The 'Accursed Hill' (Old) Sarum in the 13th C and the move to New Sarum

The poem “On the translation of the old church of Salisbury and the construction of the new” by Henry d’Avranches c 1225

Henry of Avranches was a 13th C poet and cleric who wrote De translatione veteris ecclesie Saresberiensis et constructione nove

(On the translation of the old church of Salisbury and the construction of the new) in or soon after 1225.

 

It begins...

"Richard, I wish to tell you why Salisbury Cathedral should move.

As Gilboa was the accursed among mountains

So likewise was the hill of Salisbury"

Richard is Bishop Richard Poore.

David cursed the mountain of Gilboa after Saul and his sons died there in a battle against the Philistines.

The hill of Salisbury is where the Normans built the first and second cathedrals.

 

His litany of complaints about (Old) Sarum included

  • Nothing grows up there,

  • the wind howls and it is too noisy to hear the mass

  • there is no water,

  • the chalk is so white it blinds the eyes, 

  • there is tension between the soldiers and the clergy,

  • the soldiers take the food and water,

  • it is a steep climb for the clergy.

 

When he wrote this the new Cathedral building had already begun in 1220. To mark 800 years the poem was put to music and published and broadcast as the Salisbury Anthem in the Covid limited spring celebrations of 2020. He wrote “Happy the man who will live to see the cathedral completed”.  It was consecrated in 1258, he died in 1260.  

You Tube Salisbury Anthem (1).jpg

Click the image to play a recording of The Salisbury Anthem. ('You Tube')

Sources

The poem Henry of Avranches, De translatione veteris ecclesie Saresburensis et constructione nove is in a manuscript held by Cambridge University Library (Manuscript  CUL MS Dd.11.78, fol. 92v.)

Text (in Latin) Russell, Josiah Cox and John Paul Heironimus. The Shorter Latin Poems of Master Henry of Avranches Relating to England. By J. C. RUSSELL and J. P. HEIRONIMUS. Medieval Academy Books, No. 21 (1935). Available online 

https://cdn.ymaws.com/www.medievalacademy.org/resource/resmgr/maa_books_online/russell_0021.htm#hd_ma0021_head_061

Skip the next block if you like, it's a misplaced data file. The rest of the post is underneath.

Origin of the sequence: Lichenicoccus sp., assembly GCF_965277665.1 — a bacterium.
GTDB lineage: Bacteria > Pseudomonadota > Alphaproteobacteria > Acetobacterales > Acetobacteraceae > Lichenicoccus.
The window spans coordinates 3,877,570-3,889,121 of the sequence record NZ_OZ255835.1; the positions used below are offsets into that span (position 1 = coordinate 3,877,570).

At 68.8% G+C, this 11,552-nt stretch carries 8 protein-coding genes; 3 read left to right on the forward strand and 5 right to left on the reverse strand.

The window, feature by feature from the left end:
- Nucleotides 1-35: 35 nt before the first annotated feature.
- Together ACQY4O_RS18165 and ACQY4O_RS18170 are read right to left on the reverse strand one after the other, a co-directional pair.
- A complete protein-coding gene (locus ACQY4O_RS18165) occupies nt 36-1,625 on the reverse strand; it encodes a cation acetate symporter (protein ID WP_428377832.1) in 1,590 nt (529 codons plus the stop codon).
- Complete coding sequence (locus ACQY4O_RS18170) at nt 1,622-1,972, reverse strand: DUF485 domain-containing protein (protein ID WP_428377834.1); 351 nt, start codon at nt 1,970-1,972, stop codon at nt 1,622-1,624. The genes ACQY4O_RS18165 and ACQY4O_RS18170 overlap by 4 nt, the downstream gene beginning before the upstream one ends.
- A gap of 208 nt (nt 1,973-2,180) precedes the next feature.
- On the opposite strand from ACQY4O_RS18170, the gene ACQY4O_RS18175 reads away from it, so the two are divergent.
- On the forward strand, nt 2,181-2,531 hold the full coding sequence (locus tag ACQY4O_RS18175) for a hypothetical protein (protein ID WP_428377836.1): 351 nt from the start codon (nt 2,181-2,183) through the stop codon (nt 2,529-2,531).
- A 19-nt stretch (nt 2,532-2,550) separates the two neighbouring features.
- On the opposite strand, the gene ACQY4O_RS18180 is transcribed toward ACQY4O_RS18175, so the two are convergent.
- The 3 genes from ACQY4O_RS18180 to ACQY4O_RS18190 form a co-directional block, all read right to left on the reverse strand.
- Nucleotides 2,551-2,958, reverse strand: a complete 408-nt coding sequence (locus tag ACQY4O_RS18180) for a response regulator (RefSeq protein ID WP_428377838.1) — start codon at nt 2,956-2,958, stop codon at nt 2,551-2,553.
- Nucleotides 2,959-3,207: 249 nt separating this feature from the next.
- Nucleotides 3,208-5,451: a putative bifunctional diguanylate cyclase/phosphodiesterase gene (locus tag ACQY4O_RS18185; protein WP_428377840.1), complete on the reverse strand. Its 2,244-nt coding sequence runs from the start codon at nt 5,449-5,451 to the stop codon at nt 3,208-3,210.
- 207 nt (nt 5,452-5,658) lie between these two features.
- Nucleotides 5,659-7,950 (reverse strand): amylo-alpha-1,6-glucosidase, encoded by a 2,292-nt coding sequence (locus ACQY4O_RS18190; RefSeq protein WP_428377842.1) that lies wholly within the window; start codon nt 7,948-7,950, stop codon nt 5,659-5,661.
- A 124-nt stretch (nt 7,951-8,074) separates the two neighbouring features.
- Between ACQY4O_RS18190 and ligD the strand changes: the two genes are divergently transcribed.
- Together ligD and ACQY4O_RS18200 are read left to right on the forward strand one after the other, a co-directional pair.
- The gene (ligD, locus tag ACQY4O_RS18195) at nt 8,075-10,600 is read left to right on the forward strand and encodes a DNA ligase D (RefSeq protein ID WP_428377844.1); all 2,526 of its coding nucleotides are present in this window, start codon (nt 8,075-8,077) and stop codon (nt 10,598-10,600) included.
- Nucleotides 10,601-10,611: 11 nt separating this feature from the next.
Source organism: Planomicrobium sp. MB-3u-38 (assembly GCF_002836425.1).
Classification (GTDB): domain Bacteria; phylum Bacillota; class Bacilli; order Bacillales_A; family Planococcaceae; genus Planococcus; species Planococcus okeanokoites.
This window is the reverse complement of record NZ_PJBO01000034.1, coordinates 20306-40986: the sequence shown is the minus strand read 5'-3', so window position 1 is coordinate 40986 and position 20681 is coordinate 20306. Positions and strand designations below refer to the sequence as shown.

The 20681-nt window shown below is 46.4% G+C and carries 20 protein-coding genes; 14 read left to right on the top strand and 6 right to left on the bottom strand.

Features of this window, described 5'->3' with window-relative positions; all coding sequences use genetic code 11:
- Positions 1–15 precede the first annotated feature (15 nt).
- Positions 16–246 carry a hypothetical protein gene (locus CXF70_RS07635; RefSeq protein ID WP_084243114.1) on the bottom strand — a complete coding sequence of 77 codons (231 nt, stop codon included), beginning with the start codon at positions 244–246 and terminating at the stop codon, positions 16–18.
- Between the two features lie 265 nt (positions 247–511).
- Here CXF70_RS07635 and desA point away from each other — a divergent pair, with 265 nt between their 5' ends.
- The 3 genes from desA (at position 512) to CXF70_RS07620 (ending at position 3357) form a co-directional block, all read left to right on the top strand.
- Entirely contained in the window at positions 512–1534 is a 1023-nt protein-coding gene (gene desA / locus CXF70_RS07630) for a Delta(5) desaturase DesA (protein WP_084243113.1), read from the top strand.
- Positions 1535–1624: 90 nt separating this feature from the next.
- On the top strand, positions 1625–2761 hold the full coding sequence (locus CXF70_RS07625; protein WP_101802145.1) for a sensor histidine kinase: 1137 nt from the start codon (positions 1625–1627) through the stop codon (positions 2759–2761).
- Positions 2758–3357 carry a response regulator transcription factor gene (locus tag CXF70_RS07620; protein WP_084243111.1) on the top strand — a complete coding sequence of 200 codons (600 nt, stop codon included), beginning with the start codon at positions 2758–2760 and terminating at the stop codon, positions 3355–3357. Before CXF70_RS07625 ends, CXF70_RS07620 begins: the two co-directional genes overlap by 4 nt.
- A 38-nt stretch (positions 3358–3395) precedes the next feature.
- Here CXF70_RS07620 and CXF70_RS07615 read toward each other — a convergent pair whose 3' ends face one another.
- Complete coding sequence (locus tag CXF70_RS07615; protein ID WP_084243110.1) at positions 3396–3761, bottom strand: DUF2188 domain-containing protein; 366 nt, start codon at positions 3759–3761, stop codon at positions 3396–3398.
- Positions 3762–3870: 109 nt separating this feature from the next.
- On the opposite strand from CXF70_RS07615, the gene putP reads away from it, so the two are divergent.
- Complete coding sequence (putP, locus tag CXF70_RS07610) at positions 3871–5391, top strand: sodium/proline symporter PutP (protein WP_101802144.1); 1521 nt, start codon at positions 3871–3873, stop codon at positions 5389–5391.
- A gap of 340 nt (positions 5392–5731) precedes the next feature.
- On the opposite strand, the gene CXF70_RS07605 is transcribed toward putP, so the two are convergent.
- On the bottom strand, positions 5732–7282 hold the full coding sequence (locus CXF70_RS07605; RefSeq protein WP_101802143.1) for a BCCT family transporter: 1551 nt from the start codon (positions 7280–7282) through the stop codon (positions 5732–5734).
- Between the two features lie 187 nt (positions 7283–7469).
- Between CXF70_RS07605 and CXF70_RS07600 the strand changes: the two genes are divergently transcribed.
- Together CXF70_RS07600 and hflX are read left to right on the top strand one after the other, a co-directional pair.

Translation used in the Salisbury Anthem is by Francis Young https://drfrancisyoung.com/2020/05/03/how-the-ancient-church-of-salisbury-was-moved-and-a-new-one-built-by-henry-davranches/ 

 

https://specialcollections-blog.lib.cam.ac.uk/?p=20118  Music is by James Morgan and Juliette Pochin

BBC Sunday Worship broadcast to mark 800th anniversary https://www.bbc.co.uk/programmes/m000htq6

 

David cursing Gilboa, 2 Samuel 1:21

 

Salisbury The Changing City. Bruce Purvis.  2003 Chapter One. The Accursed Hill

 

 

 

 

Kerry O’Connor

Local History Group 

October 2020

The Salisbury Anthem 

 by Francis Young

 

Happy the one who lives to see this done.

This church completed, finished with such care;

A shining effort, built for everyone:

Though built by kings, a place that all may share.

I wish to tell why Salisbury's church was moved

By Bishop RIchard: Sarum hill was cursed 

Like Mount Gilboa and was barren proved:

The birds were silent there, or parched with thirst.

A glorious citadel on Sarum stood.

And the cathedral in the fortress lay:

The king took from the church, because he could:

Caesar detained the rights of God beneath his sway.

Happy the one who lives to see this done.

This church completed, finished with such care;

A shining effort, built for everyone:

Though built by kings, a place that all may share.

Yet Sarum still was scarely fit for life:

Bright chalk dismayed the eye, and wind the ear.

The steep ascent was needless pain and strife.

But worst of all the lack of water here.

For all these reasons was the church removed

From Sarum hill and placed on this new site

On a well-watered plain that fruitful proved.

A wooded spot of beauty and delight.

Happy the one who lives to see this done.

This church completed, finished with such care;

A shining effort, built for everyone:

Though built by kings, a place that all may share

Beside a spring the new cathedral stands

Where bubbling water issues nectar sweet;

One day a city fair will grace these lands

Where nuts and herbs the clerks delight complete.

Happy the one who lives so long to see

The church complete, after such labour done:

Its artful care shines for posterity

Since bishop, king and mason worked as one.

Happy the one who lives to see this done.

This church completed, finished with such care;

A shining effort, built for everyone:

Though built by kings, a place that all may share

Copyright Salisbury Cathedral.

Permission to appear on this website requested May 2020

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